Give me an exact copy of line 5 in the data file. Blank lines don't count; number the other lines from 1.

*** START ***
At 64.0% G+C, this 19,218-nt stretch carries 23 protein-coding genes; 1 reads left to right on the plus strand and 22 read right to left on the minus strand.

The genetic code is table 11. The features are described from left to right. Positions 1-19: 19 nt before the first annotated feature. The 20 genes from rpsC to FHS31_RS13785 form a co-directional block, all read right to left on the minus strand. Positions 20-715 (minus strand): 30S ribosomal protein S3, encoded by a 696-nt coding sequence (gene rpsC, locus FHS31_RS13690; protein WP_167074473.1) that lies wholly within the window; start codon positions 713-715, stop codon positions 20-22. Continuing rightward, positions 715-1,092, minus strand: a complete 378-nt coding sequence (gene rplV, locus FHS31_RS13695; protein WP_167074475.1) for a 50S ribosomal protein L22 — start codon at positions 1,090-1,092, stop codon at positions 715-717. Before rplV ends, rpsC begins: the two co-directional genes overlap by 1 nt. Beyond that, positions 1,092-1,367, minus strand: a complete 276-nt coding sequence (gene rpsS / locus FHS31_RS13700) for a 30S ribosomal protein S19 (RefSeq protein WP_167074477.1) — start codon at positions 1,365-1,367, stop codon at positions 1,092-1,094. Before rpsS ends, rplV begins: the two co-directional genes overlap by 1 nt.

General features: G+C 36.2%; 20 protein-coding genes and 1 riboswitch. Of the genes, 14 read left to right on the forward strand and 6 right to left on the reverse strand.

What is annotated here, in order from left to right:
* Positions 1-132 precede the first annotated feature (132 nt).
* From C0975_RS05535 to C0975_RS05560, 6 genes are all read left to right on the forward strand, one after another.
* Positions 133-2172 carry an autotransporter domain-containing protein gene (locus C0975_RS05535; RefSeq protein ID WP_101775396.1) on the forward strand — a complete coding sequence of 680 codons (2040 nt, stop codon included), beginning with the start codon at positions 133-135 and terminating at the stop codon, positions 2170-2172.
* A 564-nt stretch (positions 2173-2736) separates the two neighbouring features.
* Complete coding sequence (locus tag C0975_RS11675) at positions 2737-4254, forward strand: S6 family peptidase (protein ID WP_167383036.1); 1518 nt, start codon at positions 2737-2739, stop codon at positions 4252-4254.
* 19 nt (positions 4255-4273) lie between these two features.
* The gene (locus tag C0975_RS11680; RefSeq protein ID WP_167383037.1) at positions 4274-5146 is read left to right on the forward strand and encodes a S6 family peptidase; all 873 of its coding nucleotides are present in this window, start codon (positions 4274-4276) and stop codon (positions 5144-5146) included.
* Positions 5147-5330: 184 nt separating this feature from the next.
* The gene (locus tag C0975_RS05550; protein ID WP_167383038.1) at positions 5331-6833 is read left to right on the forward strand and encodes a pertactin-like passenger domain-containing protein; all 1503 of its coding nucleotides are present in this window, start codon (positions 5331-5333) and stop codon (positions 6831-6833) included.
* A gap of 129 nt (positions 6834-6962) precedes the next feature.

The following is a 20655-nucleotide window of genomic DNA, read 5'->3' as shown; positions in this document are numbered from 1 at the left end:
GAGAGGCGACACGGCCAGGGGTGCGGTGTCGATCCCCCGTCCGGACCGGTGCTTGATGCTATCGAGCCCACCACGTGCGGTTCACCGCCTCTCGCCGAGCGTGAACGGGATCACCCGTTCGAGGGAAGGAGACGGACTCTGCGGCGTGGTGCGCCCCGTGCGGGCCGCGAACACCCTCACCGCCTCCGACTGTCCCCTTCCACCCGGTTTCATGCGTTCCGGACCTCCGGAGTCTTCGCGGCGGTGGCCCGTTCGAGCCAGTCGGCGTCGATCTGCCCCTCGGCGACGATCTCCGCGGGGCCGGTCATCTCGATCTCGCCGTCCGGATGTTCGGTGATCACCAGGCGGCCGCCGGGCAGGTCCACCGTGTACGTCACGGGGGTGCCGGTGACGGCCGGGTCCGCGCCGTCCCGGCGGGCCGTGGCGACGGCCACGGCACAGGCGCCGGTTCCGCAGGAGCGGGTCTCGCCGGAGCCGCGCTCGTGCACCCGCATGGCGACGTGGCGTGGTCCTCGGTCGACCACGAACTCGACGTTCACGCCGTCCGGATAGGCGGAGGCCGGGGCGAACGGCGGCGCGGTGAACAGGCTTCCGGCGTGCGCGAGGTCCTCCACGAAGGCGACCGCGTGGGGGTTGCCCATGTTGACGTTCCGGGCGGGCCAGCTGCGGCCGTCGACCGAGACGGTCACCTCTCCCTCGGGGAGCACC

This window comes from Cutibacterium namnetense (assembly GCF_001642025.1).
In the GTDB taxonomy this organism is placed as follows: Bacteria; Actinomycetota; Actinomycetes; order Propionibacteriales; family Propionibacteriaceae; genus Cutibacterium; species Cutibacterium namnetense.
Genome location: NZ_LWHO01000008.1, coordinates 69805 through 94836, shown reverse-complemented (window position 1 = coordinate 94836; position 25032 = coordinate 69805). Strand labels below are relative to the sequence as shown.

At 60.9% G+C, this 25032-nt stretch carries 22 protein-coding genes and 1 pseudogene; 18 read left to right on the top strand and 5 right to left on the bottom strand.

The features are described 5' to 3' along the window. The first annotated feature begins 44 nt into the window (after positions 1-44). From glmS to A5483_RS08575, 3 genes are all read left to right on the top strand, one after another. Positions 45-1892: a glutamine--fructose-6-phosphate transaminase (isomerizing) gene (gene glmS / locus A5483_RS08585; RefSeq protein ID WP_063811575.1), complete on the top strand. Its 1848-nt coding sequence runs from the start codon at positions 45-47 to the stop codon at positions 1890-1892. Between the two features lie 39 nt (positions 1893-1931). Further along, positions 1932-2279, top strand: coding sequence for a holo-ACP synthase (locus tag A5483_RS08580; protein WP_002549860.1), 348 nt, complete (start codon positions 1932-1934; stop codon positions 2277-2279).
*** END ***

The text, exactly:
* Positions 1-132 precede the first annotated feature (132 nt).